SQL Server Index Myth 8 : Deleting form heaps results in unrecoverable space


Heaps are an interesting structure in SQL Server. Heaps aren’t really an index but just a collection of pages for storing data. One of the index maintenance tasks that will be a part of the next chapter is recovering space from heap tables. As will be more deeply discussed in that chapter, when rows are deleted from a heap, the pages associated with those rows are not removed from the heap. This is generally referred to as bloat within the heap.
An interesting side effect of the concept of heap bloat is the myth that bloat never gets reused. The space stays in the heap and is not recoverable until the heap is rebuilt. Fortunately, for heaps and database administrators, this isn’t the case. When data is removed from a heap, the space that the data previously held is made available for future inserts into the table.
To demonstrate how this works, you’ll build a table using the code in Listing 19. The demonstration creates a heap named MythEight and then inserts 400 records, which results in 100 pages of data. This page count can be validated with the page_count column in the first resultset in Figure 16. The next part of the script deletes every other row that was inserted into the heap. Generally, this should leave each page with half as many rows as it had previously, shown in the second result set in Figure 16. The last part of the script re-inserts 200 rows into the MythEight table, returning the row count to 400 records and reusing the previously used pages that had data removed from them. There is a slight growth in the page count from the last resultset in Figure 16, but most of the new rows fit into the space already allocated.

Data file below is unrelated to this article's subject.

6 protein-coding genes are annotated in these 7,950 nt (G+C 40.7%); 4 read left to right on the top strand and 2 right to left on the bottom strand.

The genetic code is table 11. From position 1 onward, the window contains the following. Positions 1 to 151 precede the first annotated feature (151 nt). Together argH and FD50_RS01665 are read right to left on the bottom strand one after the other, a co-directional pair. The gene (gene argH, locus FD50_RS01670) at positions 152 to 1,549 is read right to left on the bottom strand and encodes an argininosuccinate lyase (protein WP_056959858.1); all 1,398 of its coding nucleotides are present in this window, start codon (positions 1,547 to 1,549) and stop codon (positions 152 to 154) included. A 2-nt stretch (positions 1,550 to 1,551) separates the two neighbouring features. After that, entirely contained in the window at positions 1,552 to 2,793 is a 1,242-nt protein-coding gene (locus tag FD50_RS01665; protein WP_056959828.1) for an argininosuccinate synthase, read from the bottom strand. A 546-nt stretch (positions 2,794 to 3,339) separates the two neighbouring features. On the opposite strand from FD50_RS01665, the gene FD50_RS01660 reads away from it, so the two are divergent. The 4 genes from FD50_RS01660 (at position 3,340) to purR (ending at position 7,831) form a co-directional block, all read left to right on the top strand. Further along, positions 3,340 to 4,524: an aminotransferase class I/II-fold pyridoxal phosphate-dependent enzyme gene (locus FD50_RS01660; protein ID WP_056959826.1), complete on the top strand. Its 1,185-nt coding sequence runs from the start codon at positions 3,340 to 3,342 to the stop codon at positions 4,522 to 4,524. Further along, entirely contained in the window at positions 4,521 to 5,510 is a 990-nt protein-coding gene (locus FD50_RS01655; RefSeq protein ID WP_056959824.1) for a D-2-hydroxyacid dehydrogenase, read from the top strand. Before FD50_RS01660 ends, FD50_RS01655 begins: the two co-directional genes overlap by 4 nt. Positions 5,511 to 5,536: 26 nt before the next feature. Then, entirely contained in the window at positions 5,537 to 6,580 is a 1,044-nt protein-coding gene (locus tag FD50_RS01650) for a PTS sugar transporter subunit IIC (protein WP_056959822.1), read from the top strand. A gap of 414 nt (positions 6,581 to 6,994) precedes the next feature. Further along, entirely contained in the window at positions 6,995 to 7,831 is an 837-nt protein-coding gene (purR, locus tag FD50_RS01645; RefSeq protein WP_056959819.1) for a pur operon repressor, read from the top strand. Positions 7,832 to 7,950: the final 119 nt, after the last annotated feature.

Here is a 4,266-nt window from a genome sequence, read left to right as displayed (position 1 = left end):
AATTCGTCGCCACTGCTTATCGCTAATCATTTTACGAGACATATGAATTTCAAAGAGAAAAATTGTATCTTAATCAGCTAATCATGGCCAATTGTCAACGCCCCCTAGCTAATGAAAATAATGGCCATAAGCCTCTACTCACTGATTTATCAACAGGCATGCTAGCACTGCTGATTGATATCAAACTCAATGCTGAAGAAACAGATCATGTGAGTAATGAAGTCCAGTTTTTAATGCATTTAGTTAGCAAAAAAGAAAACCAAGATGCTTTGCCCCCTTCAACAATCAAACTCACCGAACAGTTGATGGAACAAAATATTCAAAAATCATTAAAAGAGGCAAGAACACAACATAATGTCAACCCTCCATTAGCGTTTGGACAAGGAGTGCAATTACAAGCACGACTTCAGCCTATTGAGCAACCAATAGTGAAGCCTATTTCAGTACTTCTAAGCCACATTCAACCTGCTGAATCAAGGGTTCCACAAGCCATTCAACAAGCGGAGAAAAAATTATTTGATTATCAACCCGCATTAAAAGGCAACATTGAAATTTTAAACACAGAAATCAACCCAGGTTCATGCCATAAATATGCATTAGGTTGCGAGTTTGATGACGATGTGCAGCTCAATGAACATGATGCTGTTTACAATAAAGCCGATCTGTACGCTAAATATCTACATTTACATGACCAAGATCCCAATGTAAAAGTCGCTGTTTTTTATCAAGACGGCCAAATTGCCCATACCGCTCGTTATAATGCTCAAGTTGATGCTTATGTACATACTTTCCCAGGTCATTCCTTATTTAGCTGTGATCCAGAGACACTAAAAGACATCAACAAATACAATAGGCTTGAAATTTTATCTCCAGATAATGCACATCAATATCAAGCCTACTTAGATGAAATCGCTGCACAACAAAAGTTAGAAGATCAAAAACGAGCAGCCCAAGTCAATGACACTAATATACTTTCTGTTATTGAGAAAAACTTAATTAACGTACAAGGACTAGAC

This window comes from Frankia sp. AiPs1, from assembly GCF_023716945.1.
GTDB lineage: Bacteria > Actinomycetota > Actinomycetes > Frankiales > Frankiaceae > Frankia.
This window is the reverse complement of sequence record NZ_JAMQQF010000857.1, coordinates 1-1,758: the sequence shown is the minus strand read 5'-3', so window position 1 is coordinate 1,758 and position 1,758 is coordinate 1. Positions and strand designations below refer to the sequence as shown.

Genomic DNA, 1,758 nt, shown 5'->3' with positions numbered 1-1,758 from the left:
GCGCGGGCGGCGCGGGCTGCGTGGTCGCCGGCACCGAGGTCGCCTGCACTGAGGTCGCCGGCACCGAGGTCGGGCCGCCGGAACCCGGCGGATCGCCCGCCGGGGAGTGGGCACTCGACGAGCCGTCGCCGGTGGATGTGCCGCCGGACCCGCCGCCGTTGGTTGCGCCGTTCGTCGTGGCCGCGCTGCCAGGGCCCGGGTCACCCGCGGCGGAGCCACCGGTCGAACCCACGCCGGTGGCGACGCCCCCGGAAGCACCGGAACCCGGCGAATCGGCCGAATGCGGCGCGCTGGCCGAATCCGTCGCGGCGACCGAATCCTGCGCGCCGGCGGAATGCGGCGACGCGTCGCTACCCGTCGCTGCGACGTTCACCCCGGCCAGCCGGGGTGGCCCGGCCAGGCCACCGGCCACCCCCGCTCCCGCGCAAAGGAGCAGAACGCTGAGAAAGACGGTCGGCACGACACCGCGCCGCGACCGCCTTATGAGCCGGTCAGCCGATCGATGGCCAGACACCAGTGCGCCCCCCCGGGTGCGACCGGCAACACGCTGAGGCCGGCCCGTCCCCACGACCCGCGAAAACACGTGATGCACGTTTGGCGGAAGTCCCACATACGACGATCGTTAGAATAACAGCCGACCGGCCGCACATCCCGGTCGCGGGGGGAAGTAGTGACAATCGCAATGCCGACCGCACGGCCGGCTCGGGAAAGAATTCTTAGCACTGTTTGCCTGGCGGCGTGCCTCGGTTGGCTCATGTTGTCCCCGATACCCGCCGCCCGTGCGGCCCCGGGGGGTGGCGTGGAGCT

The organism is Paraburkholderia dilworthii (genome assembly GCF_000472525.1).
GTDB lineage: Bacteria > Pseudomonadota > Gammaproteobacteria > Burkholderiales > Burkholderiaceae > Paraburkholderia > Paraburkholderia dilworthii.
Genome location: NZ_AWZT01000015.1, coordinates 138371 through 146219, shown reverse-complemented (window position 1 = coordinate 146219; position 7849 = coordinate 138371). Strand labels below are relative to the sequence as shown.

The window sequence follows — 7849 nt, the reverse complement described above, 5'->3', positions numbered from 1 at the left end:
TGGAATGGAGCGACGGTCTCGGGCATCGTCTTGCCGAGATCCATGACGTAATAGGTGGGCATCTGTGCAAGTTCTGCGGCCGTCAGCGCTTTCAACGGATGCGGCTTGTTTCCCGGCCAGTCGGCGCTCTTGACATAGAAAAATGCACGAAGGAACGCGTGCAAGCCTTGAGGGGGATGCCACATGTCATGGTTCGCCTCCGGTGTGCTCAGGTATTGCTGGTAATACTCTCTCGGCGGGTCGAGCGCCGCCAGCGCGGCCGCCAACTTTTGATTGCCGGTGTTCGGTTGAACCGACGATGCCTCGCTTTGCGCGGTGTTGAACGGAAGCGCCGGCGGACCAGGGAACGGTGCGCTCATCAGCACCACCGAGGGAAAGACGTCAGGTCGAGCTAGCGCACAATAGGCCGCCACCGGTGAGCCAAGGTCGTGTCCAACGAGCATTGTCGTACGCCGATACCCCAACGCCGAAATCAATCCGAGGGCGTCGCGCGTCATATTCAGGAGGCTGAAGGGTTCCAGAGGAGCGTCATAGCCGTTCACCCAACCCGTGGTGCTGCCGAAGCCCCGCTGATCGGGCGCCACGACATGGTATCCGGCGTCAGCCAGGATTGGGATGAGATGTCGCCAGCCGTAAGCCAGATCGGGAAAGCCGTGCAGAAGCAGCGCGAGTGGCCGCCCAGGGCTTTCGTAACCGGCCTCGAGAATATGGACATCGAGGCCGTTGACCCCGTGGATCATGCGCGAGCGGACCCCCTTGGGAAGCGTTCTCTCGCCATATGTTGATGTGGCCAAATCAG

Listing 19. Reusing Data From the MythEight Heap

USE AdventureWorks2014
GO

IF OBJECT_ID('dbo.MythEight') IS NOT NULL
    DROP TABLE dbo.MythEight;

CREATE TABLE dbo.MythEight
(
    RowId INT IDENTITY(1,1)
    ,FillerData VARCHAR(2500)
);

INSERT INTO dbo.MythEight (FillerData)
SELECT TOP 400 REPLICATE('X',2000)
FROM sys.objects;

SELECT OBJECT_NAME(object_id), index_type_desc, page_count, record_count, forwarded_record_count
FROM sys.dm_db_index_physical_stats (DB_ID(), OBJECT_ID('dbo.MythEight'), NULL, NULL, 'DETAILED');

DELETE FROM dbo.MythEight
WHERE RowId % 2 = 0;

SELECT OBJECT_NAME(object_id), index_type_desc, page_count, record_count, forwarded_record_count
FROM sys.dm_db_index_physical_stats (DB_ID(), OBJECT_ID('dbo.MythEight'), NULL, NULL, 'DETAILED');

INSERT INTO dbo.MythEight (FillerData)
SELECT TOP 200 REPLICATE('X',2000)
FROM sys.objects;

SELECT OBJECT_NAME(object_id), index_type_desc, page_count, record_count, forwarded_record_count
FROM sys.dm_db_index_physical_stats (DB_ID(), OBJECT_ID('dbo.MythEight'), NULL, NULL, 'DETAILED');
heapresults

Figure 16. Heap reuse query results

As the demonstration for this myth shows, space in a heap that previously held data is released for reuse by the table. For heaps that have a lot of data coming in and out of the table, there isn’t a significant need to monitor for page reuse, and the myth can be considered inaccurate. With heaps that have a lot of data removed without the intention to replace the data, you are able to recover the space with ALTER TABLE … REBUILD.

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